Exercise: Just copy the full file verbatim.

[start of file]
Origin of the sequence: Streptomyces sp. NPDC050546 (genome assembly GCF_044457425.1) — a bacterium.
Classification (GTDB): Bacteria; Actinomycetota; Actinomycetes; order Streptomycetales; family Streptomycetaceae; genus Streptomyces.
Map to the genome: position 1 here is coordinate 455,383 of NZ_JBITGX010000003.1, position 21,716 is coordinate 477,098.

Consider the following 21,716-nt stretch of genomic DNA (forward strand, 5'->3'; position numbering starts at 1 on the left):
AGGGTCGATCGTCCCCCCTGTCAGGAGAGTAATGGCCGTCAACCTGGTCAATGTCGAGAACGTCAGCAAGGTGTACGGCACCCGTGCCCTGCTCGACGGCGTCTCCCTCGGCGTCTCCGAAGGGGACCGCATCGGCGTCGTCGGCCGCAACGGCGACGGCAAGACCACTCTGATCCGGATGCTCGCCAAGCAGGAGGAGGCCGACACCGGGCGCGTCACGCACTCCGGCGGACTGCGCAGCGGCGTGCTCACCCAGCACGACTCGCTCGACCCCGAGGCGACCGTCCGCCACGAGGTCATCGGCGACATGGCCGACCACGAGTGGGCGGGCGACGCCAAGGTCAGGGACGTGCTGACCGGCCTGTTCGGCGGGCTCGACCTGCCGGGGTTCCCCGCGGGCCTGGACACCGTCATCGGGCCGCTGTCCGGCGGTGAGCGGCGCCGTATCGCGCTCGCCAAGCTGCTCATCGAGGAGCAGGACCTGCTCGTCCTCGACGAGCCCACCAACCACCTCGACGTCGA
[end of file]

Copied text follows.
Origin of the sequence: Streptomyces sp. NPDC050546 (genome assembly GCF_044457425.1) — a bacterium.
Classification (GTDB): Bacteria; Actinomycetota; Actinomycetes; order Streptomycetales; family Streptomycetaceae; genus Streptomyces.
Map to the genome: position 1 here is coordinate 455,383 of NZ_JBITGX010000003.1, position 21,716 is coordinate 477,098.

Consider the following 21,716-nt stretch of genomic DNA (forward strand, 5'->3'; position numbering starts at 1 on the left):
AGGGTCGATCGTCCCCCCTGTCAGGAGAGTAATGGCCGTCAACCTGGTCAATGTCGAGAACGTCAGCAAGGTGTACGGCACCCGTGCCCTGCTCGACGGCGTCTCCCTCGGCGTCTCCGAAGGGGACCGCATCGGCGTCGTCGGCCGCAACGGCGACGGCAAGACCACTCTGATCCGGATGCTCGCCAAGCAGGAGGAGGCCGACACCGGGCGCGTCACGCACTCCGGCGGACTGCGCAGCGGCGTGCTCACCCAGCACGACTCGCTCGACCCCGAGGCGACCGTCCGCCACGAGGTCATCGGCGACATGGCCGACCACGAGTGGGCGGGCGACGCCAAGGTCAGGGACGTGCTGACCGGCCTGTTCGGCGGGCTCGACCTGCCGGGGTTCCCCGCGGGCCTGGACACCGTCATCGGGCCGCTGTCCGGCGGTGAGCGGCGCCGTATCGCGCTCGCCAAGCTGCTCATCGAGGAGCAGGACCTGCTCGTCCTCGACGAGCCCACCAACCACCTCGACGTCGA